Wednesday, September 4, 2019
Consumer Behavior Essay -- Business, Supermarket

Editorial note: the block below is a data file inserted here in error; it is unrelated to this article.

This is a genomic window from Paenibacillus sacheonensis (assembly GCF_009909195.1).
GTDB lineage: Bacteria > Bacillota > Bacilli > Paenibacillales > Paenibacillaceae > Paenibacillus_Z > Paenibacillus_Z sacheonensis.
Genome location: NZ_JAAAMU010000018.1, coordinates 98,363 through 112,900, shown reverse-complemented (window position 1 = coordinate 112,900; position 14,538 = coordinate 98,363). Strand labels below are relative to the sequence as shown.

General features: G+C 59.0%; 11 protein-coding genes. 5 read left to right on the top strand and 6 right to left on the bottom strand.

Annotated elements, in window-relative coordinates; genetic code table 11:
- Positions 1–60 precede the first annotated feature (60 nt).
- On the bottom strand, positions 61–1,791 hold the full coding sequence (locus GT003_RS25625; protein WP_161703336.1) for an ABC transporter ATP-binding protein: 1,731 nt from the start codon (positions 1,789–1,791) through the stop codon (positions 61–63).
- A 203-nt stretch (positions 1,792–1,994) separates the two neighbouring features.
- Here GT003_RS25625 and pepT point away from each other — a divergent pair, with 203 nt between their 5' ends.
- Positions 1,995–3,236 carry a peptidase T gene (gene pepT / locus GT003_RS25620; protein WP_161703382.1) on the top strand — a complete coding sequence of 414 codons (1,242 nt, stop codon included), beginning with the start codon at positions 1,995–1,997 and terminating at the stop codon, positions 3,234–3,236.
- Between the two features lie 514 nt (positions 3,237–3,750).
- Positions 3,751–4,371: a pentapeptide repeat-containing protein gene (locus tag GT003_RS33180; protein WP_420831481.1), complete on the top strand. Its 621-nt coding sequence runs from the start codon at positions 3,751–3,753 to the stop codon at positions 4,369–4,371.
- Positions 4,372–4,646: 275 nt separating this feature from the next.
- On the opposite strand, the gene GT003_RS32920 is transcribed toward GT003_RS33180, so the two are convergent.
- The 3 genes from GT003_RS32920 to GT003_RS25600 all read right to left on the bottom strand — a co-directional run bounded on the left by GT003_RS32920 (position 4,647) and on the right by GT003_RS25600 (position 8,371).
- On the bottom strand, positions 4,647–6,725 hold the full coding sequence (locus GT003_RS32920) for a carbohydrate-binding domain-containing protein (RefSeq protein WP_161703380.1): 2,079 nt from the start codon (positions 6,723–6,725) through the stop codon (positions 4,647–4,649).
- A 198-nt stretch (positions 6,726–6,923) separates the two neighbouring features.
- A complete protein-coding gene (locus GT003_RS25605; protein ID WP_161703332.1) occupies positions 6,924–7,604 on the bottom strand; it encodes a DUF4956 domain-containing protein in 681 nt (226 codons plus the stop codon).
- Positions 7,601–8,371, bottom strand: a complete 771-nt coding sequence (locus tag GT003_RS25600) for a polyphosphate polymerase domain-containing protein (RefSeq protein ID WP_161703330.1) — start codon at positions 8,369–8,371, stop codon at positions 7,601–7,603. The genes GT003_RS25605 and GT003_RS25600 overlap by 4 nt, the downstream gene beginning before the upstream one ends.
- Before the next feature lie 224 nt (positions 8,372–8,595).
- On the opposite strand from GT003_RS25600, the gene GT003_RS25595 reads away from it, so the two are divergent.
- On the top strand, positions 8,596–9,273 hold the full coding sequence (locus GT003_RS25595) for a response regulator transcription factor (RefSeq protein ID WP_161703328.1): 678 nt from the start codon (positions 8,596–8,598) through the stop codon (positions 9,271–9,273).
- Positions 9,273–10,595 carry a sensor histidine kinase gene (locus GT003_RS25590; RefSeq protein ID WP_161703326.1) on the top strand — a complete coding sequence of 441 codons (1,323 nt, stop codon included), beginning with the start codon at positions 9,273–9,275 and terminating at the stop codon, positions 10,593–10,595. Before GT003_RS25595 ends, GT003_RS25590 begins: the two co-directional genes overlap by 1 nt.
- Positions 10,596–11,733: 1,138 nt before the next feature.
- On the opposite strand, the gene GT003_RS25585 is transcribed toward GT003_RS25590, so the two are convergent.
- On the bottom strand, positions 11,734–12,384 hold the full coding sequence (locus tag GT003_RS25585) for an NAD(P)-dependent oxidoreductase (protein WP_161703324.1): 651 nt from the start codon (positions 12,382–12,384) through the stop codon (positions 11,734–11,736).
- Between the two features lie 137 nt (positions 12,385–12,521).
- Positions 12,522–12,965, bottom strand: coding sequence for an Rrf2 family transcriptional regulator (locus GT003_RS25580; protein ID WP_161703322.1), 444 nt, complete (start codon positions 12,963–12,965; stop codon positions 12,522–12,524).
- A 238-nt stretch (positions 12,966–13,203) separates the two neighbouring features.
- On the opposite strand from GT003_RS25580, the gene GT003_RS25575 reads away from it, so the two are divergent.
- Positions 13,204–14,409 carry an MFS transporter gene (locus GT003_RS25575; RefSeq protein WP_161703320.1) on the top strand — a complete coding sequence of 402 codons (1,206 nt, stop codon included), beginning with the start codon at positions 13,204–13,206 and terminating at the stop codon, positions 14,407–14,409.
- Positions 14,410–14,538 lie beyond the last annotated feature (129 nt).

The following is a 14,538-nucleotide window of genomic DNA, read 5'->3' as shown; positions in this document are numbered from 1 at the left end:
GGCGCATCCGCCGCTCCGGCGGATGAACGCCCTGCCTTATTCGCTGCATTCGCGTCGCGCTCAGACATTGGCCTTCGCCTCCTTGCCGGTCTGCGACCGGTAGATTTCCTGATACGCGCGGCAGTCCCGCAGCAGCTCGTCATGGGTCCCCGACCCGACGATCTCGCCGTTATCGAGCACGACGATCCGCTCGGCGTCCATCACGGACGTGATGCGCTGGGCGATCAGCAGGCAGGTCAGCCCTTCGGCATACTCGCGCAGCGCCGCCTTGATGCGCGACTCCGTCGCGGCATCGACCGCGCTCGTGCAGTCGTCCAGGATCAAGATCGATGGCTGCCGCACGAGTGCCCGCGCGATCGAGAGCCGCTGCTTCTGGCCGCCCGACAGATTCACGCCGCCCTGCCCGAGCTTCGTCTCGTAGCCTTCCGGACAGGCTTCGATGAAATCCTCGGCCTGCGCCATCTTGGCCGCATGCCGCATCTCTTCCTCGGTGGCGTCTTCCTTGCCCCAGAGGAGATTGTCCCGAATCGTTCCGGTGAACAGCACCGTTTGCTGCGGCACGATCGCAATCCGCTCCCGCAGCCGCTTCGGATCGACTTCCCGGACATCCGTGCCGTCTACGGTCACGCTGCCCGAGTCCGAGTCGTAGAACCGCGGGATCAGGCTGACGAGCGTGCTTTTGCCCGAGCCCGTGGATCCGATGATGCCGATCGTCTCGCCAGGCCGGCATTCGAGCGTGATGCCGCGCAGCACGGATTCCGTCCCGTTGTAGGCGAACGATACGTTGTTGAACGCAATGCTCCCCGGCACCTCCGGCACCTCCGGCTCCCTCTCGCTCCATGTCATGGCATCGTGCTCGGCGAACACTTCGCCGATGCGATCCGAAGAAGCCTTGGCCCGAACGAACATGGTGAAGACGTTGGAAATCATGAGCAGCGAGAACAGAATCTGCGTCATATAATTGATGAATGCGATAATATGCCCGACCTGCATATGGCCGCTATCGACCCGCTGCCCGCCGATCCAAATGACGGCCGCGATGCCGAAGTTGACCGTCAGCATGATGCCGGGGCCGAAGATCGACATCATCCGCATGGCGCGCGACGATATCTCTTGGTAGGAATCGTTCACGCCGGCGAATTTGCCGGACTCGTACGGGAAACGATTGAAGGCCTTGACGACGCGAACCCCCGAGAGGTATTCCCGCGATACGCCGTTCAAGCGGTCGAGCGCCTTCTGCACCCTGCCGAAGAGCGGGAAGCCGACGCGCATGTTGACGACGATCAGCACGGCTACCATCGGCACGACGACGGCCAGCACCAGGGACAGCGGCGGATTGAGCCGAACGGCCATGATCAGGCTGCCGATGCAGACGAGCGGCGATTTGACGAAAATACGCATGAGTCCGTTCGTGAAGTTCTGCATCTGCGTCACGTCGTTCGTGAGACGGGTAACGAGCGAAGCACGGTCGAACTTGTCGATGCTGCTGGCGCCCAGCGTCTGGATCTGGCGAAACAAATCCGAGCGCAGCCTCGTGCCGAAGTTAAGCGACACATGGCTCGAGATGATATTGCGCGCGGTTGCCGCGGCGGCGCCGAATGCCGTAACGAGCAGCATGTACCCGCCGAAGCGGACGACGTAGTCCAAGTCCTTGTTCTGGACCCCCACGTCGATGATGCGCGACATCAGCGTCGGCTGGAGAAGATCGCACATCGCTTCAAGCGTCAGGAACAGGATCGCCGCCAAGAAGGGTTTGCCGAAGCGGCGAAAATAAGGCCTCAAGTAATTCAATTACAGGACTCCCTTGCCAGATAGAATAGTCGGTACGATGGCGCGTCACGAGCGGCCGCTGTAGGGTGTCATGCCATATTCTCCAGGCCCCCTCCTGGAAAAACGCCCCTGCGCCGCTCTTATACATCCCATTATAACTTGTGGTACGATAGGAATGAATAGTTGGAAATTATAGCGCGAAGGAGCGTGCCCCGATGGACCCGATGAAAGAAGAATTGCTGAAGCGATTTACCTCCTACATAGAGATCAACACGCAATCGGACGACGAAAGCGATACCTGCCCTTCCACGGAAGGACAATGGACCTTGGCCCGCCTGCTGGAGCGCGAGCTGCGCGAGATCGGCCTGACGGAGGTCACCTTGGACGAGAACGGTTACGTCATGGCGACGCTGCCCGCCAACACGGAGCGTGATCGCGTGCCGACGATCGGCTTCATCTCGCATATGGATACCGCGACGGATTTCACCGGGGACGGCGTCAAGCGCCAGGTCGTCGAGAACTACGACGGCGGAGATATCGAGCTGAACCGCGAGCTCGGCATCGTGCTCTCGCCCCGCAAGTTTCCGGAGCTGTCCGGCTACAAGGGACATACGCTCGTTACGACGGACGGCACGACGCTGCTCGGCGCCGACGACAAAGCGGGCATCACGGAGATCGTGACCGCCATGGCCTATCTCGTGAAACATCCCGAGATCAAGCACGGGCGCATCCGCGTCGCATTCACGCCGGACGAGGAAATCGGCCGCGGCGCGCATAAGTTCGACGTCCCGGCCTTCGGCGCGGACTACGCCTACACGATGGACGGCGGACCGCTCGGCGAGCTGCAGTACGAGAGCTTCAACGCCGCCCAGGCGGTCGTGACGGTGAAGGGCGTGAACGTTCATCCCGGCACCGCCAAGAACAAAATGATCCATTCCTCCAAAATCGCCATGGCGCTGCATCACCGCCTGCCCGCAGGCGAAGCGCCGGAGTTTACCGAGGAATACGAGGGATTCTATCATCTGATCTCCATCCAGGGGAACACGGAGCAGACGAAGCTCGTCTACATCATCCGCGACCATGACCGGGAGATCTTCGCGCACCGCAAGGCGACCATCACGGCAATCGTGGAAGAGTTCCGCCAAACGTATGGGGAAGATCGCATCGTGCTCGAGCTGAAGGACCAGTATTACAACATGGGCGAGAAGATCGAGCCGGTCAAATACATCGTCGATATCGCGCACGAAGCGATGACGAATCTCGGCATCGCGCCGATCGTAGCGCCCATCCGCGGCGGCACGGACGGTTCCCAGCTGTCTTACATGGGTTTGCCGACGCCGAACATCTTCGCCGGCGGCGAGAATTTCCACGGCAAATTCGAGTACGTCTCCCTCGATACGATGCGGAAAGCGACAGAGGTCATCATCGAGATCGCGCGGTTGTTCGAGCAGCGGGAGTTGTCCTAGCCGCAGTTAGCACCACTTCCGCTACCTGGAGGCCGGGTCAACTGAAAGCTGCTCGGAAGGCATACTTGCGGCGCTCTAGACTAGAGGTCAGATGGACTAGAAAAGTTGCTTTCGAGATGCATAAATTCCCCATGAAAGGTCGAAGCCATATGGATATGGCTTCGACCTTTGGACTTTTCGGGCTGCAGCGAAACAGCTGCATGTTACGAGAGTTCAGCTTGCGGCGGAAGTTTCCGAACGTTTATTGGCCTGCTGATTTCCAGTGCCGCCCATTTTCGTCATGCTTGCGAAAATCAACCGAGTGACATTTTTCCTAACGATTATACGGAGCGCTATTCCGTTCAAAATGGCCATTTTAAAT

This essay is based on an analysis of our observation on consumer behaviour which took place at a supermarket. As a means of interpreting the data, the following theories and concepts would be used which are social construction, pester power and independent and interdependent self views...... Social construction PESTER POWER DEFINITION Pester power can be defined Ã¢â¬Ëas a childÃ¢â¬â¢s attempts to exert influence over parental purchase in a repetitive and sometimes confrontational mannerÃ¢â¬â¢ Nicholls and Cullen (2004:77). Procter and Richards (2002:3) suggest that pester power is Ã¢â¬Ëthe repeated delivery of unwanted requestsÃ¢â¬â¢. Parents are bombarded with requests, gestures and pleas from their children to buy items like foods, toys and clothes and most often children who carry out this act get what they want (Nicholls and Cullens, 2004). Children might be influenced by either their peers at school (Smithers, 2010) or by advertisements seen on the television (Chandler and Heinzerling, 1998, Smithers, 2010). DEFINITION OF FREUDIAN PERSONALITY THEORY Freudian personality theory is otherwise known as the psychoanalytic theory and it is often used by marketers to influence the purchase decisions of customers unconsciously (Bettany, 2011 and Solomon, 2011). The Freudian personality theory is composed of three categories namely the id, the superego and the ego. The id according to Freud is part of our unconscious being as it functions with regards to the pleasure principle; the pleasure is applicable to the id as it seeks immediate gratification of needs (Bettany, 2011 and Solomon, 2011). Hoch and Loewestein (1991:498) suggest the id is the Ã¢â¬Ëprimary process of thinkingÃ¢â¬â¢ that is impulsive, stingy and illogical whose aim is to seek pleasure only,... ...essed by Lee and Karen (2000) which reports a strong correlation between ones interdependent self concept and group relationship motives for purchasing goods. Which reiteratesÃ¢â¬â¢ beliefs that spending so much money on status signifying clothes will be detrimental to groups goals and objectives which may include feeding and other general welfare necessary in a family setting. Strong evidence found by Millan and Renolds (2011) suggests that consumers possessing a high independent disposition were more inclined to shopping activities via regular visits to clothing shops, keeping up with latest trends and information obtainable in at shops thereby spending more money on clothing than interdependent consumers, reason being that consumers with a strong independent self concept tend to satisfy wide variety of symbolic and hedonic needs through this means of consumption.